Life Style

Astronauts’ eerie view of the solar eclipse shown in insane video

Astronauts on the International Space Station had an eerie view during the total solar eclipse on Monday as the Moon’s shadow raced across the planet’s surface.

Waiting for totality on Earth took more than an hour after the partial eclipse began, but the low-Earth orbit’s view provided context for how fast the Moon’s shadow is moving. According to NASA, the eclipse shadow travels at 1,100 mph at the equator and up to 5,000 mph near the poles.

The astronauts living and working on the ISS orbit the Earth about every 90 minutes, witnessing 16 sunrises and sunsets in 24 hours and up to five eclipses a year.

On Monday, the astronauts could not only see the eclipse as the Moon blocked the face of the Sun, but the Moon’s shadow down on Earth as it blocked the sunlight over the path of totality – looking like a floating black hole on Earth down below.

The ISS wasn’t the only view of the solar eclipse from space. SpaceX founder Elon Musk shared the video below, which was taken by a Starlink satellite in low-Earth orbit.

The video shows the Moon’s umbra or shadow as it moves across the planet.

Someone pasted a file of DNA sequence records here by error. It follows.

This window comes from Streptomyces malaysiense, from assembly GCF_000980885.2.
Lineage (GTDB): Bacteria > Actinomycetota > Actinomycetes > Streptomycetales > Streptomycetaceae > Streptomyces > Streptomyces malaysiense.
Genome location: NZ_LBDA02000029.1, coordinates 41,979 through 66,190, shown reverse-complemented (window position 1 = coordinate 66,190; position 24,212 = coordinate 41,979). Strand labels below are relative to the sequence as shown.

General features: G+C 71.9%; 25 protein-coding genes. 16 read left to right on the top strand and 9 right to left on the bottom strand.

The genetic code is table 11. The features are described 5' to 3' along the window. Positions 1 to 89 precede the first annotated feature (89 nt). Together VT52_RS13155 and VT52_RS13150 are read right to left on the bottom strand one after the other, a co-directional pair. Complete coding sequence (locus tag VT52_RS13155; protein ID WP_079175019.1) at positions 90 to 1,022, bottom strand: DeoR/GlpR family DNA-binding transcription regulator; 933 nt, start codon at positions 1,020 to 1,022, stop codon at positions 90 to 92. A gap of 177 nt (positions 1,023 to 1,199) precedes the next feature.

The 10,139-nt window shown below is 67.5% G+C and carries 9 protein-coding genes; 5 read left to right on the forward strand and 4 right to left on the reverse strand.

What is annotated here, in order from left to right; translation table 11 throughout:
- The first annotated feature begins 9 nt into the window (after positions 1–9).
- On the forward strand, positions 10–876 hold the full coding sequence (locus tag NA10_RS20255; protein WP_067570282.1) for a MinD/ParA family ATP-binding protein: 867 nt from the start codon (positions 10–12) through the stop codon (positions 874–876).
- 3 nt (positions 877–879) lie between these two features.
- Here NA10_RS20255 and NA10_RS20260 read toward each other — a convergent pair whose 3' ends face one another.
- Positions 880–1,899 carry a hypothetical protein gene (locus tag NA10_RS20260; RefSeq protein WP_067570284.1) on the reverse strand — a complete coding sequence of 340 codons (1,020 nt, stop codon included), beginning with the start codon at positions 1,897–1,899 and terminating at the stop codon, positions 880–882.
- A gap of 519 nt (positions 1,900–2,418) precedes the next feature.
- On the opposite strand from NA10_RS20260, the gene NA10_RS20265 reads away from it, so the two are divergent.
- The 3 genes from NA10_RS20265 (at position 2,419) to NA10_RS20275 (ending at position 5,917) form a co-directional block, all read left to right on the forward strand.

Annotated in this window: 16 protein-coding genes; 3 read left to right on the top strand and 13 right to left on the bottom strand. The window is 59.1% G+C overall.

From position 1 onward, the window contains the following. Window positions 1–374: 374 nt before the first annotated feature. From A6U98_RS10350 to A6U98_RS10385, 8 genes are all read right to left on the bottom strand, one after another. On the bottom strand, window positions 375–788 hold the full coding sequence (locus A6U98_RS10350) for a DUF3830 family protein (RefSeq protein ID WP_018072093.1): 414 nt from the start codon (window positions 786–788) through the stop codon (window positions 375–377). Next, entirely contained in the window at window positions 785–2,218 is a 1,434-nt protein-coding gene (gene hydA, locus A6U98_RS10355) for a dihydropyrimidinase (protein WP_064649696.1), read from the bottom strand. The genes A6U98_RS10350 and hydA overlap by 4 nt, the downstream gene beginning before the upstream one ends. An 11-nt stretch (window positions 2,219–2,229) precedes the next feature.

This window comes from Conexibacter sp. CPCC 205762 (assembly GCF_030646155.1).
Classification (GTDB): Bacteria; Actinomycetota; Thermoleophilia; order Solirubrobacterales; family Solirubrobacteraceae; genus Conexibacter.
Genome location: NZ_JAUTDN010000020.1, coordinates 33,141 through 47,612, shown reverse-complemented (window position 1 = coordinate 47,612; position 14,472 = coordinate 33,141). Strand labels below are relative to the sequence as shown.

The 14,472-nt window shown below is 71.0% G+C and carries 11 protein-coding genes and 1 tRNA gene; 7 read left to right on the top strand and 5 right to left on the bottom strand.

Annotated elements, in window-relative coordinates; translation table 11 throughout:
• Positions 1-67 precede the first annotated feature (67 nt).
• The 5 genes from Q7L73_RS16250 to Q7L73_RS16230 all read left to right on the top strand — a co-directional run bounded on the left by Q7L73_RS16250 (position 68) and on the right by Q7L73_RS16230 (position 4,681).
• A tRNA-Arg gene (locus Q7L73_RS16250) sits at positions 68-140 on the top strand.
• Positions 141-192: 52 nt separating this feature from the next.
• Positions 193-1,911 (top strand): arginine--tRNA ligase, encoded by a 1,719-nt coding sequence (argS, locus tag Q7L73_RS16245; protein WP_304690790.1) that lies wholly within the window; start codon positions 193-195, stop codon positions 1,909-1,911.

While the Moon was moving in front of the Sun’s face, solar and Earth-observing spacecraft recorded the eclipse in real time.

The Moon’s shadow is pictured covering portions of Quebec and New Brunswick and the American state of Maine in this photograph from the International Space Station. NASA

The International Space Station soared into the solar eclipse from 261 miles above.
The International Space Station soared into the solar eclipse from 261 miles above. NASA

NOAA’s GOES-East satellite tracked the Moon’s shadow moving across the Pacific Ocean and North America while the European Space Agency’s Proba-2 satellite recorded the eclipse looking toward the Sun.

Source link

Related Articles

Leave a Reply

Your email address will not be published. Required fields are marked *

Back to top button